As part of my promise not to be boring, here's an article I've been sitting on for some time because I felt it might be a little edgy for some readers. Enjoy!

In September 2013, recruiters from across the APAC region gathered for the second Global Recruiter Summit in Singapore, an event designed to prepare leaders in the recruitment industry for emerging trends, new technologies and new market entry.

It's also an opportunity for recruiters to drink loads of beer and bemoan the changing landscape (aka bitch about our clients).

Being pbHC’s man on the ground for this event, I decided to delve right in, a modern day Hunter S Thompson, and I immersed myself in recruiter-speak for two days.

While the conference itself was excellent, some of the more revealing insights for those in leadership positions came from the conversations over beers that inevitably followed the day's activities.

One recruitment business owner from Melbourne had raised during the conference the issue of candidate ownership; in the digital age, who really 'owns' a CV or an application? He highlighted a situation where at short list phase for an exclusive role, the HR rep stated that some of the candidates followed their LinkedIn page and so were 'owned' by the client, rather than the recruiter.

Over beers, I spoke about a situation one of my staff had faced a couple of years ago - when presenting a CV for a role that the client had been unable to fill, the internal recruiter had run a LinkedIn search where there name had 'popped up' so were already on their radar. We discussed the possibility that this digital connectedness, and the relative ease for people to search and uncover people, could lead to a fundamental shift in the way that companies engage recruiters. But it also presents some dilemmas for candidates.

Who 'owns' you? Who 'owns' your information? With most people nowadays having a solid social media presence - from twitter to LinkedIn to facebook - and much of that information being readily available, are you helping or hindering your employment chances by then connecting with organisations directly?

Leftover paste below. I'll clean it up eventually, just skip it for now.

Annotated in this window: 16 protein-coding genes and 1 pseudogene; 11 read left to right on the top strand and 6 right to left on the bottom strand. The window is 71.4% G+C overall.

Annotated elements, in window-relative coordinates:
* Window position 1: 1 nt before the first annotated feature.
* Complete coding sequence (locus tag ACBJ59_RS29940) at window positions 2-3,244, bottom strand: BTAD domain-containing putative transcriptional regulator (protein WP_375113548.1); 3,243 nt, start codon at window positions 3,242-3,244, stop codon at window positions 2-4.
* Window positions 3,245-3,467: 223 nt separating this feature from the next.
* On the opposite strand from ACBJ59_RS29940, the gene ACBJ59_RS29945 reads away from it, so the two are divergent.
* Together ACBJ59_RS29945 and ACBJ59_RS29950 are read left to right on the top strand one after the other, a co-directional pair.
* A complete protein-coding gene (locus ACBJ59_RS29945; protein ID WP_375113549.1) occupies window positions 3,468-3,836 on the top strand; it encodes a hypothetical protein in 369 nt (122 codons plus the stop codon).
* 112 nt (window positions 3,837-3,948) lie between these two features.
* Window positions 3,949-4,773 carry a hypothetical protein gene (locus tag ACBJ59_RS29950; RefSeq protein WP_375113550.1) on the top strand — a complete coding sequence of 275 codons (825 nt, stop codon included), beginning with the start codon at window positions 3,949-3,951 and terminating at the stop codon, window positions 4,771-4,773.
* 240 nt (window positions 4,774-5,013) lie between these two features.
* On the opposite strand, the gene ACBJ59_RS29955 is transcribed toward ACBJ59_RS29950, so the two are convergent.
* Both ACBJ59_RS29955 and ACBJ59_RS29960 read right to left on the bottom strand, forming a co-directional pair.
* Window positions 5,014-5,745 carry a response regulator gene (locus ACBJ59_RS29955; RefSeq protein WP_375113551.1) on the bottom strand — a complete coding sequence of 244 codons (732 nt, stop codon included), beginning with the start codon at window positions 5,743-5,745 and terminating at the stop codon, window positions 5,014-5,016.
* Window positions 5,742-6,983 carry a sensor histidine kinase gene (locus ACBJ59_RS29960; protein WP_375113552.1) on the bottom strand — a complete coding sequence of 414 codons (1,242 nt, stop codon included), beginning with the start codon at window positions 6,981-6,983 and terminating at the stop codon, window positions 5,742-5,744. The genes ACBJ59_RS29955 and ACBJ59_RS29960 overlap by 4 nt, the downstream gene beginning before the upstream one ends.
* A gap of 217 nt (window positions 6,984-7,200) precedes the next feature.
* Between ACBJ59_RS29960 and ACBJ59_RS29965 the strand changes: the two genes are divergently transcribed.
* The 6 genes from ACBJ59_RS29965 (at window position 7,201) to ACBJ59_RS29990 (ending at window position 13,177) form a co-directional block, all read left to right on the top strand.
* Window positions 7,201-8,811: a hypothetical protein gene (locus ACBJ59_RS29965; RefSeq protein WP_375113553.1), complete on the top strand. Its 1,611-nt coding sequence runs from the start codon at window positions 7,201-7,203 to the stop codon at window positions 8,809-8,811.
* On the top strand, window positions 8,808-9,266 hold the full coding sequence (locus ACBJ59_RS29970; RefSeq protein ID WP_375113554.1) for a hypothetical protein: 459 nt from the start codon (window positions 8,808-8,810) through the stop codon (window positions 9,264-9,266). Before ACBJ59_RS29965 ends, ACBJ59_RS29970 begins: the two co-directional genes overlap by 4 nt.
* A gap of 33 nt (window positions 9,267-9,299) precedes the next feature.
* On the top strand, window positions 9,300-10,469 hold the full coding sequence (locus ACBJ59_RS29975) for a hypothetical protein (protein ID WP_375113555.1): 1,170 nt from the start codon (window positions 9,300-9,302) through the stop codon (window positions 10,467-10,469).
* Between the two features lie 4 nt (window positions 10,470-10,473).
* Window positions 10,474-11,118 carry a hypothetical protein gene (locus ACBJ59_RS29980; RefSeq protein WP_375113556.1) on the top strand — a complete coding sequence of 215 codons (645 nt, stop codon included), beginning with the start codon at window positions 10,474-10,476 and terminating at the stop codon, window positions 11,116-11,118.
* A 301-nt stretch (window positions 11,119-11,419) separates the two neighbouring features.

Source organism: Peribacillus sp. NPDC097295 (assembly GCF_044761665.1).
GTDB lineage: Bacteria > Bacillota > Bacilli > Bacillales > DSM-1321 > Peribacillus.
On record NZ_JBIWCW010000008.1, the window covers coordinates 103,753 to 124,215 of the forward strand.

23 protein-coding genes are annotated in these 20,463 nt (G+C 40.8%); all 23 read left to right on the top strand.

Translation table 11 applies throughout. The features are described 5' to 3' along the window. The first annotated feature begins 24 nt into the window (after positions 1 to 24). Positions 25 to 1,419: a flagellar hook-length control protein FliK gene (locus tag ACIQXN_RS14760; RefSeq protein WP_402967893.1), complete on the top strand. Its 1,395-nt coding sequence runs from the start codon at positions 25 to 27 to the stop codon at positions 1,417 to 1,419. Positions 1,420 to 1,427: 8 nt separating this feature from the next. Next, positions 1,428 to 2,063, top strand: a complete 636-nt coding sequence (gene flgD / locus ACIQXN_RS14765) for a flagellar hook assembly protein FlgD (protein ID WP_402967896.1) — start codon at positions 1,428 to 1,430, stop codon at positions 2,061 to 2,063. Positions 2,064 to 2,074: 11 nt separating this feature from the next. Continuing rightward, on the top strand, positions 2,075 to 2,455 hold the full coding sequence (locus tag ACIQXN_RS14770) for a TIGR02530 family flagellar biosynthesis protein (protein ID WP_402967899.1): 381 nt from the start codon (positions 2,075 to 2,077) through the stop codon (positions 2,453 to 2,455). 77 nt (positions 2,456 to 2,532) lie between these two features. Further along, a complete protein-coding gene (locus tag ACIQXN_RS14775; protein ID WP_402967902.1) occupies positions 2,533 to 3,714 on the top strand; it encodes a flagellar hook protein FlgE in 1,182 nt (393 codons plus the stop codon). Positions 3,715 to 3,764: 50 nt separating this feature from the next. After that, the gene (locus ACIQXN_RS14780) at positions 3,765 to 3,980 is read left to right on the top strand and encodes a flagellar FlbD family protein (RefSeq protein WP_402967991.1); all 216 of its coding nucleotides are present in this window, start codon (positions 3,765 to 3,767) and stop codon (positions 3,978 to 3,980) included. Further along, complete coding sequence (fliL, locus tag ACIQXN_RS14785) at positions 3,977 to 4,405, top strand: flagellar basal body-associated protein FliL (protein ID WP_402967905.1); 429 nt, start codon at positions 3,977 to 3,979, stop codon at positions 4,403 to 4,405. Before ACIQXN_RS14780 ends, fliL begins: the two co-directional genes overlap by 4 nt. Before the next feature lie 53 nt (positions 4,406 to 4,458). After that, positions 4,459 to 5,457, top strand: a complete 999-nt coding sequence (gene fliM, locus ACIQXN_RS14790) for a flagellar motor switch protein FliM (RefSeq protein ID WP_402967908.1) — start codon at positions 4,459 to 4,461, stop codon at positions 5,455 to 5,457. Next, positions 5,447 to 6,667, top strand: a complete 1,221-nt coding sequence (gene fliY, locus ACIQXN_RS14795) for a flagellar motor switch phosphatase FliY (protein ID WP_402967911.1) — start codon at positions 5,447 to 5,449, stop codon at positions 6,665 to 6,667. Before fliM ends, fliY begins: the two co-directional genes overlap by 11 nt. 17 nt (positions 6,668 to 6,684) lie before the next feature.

It is my view - and was shared by many of my peers (although by then the beer was doing most of the talking) that candidates need to manage their online presence very carefully. The sheer availability of candidate profiles now means that standing out from the pack is very difficult.

If you are working with a recruiter, be very clear as to the level of engagement they have with the client, and also be very clear about any prior interactions - real world or electronic - that you've had with the end client. It's perfectly OK to ask the recruiter whether the role is a retained executive search, and for readers of this blog this should almost always be the case.

If you are engaging a recruiter proactively, I will be perfectly frank in that any independent online efforts you make to reach out to an organisation would almost certainly hinder the process in some ways. One of the panellists at the conference, an APAC leader for recruitment for one of the world's biggest companies, stated emphatically that when the source of an approach became murky, or it seemed that the candidate had 'gone behind the recruiters back' then the candidate was dismissed from the process instantly.

On that first night, at the top of Marina Bay Sands Skypark, we gazed out over all of Singapore, lit with possibilities and LED screens, connected to everyone and no one all at once, and realised that recruitment had changed and would keep changing, forever.

And then we had another beer.

Our Executive Search Framework  takes away the mystique of executive search to provide clients with a straightforward yet rigourous process involving regular communication and guaranteed results.


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